Friday, 12 September 2014

Marikana helps us see and understand South Africa, warts and all

While the media and the commission engage in an anatomy of the Marikana tragedy, Marikana itself has become a lens to help us understand key aspects of South African life.
There are many positive things about SA; however, there is also its shadow side. Marikana shows us the way in which our system – otherwise known for its stable and middle income standing with potential – is flawed and ailing.
First: Marikana brings to the fore the matter of popular violence. This violence close to the surface and very frequently bursts forth when the cracks of inequality widen. Far too many strikes turn violent. Many service delivery protests end with burning of facilities or with senseless attacks on hawkers. What are the roots of such violence? Does it lie in SA history of apartheid’s violence and brutality? Or is linked to the Frantz Fanon’s necessary violence of the oppressed who at some point lash out in a quest for freedom?
Second: Marikana shows us how clunky and unfit for purpose our labour relations system has become. It is not wise to be generally dismissive of our labour relations regime, however. That would give ammunition to conservative bosses who would like to reverse labour relations gains and close the space for trade union activity.

It is much better to clarify that the labour system weakened because it has been hollowed out by weak unions and the conduct of employers. Employers have skilfully utilised the labour relations system. They have complied; they have often outmanoeuvred unions. But what they have failed to see is that unless the labour dispensation delivers real and meaningful outcomes – as well as positive life changes – to unionised workers, workers will ultimately undermine and reject the system itself.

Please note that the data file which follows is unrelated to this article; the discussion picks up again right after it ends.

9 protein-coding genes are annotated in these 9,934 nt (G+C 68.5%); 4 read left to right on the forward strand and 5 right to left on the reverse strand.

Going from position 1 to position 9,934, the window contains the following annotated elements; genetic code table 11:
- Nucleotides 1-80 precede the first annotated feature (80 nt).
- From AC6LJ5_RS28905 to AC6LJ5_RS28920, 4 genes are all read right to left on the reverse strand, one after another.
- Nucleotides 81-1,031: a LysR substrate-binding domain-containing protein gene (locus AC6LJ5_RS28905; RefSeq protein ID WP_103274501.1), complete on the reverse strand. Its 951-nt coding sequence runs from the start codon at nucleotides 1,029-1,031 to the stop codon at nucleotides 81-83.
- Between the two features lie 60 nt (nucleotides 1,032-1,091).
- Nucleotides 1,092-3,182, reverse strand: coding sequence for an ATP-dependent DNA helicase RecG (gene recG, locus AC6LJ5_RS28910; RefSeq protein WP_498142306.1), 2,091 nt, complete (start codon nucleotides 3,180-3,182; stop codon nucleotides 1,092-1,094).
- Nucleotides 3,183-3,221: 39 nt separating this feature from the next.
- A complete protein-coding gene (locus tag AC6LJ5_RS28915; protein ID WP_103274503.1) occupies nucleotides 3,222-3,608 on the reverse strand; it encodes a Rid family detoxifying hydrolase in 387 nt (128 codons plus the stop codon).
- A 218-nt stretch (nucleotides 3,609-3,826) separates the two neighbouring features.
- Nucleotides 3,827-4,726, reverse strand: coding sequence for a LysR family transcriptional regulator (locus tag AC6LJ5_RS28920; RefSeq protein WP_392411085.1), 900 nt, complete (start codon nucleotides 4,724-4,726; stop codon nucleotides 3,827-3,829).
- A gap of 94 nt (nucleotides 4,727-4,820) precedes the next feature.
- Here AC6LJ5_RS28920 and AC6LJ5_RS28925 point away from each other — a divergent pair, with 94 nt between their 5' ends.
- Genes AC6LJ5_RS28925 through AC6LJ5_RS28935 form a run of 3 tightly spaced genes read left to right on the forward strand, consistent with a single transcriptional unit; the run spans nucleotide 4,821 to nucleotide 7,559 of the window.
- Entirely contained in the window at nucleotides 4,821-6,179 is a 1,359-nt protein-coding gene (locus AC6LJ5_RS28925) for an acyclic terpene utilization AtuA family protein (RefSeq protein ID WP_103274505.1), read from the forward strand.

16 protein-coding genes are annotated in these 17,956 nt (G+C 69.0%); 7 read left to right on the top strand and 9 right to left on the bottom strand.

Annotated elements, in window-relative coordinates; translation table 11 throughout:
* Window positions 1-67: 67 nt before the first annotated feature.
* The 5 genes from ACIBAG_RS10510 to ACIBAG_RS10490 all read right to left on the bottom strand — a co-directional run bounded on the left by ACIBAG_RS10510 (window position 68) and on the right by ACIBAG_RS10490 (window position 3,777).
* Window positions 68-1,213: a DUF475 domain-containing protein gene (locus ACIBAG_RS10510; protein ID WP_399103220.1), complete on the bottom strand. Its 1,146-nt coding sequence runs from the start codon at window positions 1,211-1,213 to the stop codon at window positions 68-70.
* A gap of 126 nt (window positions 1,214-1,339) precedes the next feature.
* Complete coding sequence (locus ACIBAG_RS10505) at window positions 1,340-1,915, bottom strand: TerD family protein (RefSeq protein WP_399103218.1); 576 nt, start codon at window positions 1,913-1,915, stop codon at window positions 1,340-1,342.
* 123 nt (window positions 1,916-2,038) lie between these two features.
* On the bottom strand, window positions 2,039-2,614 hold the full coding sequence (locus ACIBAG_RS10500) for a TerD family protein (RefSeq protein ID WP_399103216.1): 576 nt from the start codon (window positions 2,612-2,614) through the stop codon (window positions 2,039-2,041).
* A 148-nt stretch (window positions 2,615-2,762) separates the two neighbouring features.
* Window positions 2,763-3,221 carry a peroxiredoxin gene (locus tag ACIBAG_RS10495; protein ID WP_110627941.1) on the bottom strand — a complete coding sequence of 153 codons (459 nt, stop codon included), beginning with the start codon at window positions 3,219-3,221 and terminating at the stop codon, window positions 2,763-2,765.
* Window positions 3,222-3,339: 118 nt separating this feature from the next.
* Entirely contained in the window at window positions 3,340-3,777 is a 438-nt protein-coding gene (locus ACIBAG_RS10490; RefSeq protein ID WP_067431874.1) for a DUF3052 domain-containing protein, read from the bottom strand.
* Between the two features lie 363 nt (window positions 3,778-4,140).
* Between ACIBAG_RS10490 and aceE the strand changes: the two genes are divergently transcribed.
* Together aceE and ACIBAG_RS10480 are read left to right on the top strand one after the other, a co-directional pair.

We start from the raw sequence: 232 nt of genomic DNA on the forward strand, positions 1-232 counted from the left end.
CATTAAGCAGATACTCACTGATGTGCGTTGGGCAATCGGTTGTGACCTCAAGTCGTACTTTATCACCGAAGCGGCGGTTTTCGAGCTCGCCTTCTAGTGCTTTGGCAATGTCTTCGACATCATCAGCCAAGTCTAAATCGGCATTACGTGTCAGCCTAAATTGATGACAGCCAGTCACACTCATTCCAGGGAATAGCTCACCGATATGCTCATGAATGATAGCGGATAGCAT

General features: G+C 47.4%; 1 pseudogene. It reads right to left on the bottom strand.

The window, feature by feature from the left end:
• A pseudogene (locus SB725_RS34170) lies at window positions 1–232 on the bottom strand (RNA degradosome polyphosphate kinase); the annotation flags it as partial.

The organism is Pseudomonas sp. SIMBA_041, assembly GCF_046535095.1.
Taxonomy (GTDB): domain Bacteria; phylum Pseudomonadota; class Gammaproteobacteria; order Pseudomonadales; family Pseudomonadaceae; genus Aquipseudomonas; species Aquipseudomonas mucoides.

Third: Marikana raises the issue of policing and policing systems. The first aspect of recent police violence is accountability. In the Marikana case, after such a heavy human cost, the system was reluctant to hold anyone accountable. Why? And how did that impact on South Africans’ sense that they live in democracy with institutions that hold everyone accountable?

The other aspect is that the country has been found wanting as far as appropriate public policing is concerned. After 1994, government disbanded much of its capacity for public order policing. This was clearly a mistake. However, under our constitutional democracy, simply bringing back the old public policing capacities will not suffice.

Instead, what is needed are specially trained public order officers who are led by seniors skilled at communication (listening and negotiations), and who posses deep understandings of culture, history and social issues. Marikana, as well as the Andries Tatane killing forces us to grasp certain realities. But the processes of learning and change are slow.
Fourth: Marikana puts the spotlight on geographical marginalisation within South Africa. Of the miners that died, only two were from the Marikana area in the North West. Most hailed from the poverty-ridden Eastern Cape. But while the miners from the Eastern Cape have a foothold in the economy and can use union organisation to advance their cause, the people from Marikana appear to have slipped off the edge. Their youth are unemployed and find it hard to secure jobs on the mines. The people live in cracked houses and inhale polluted air, all side effects of the mining. These communities of North West live among the mines, but taste little of the benefit.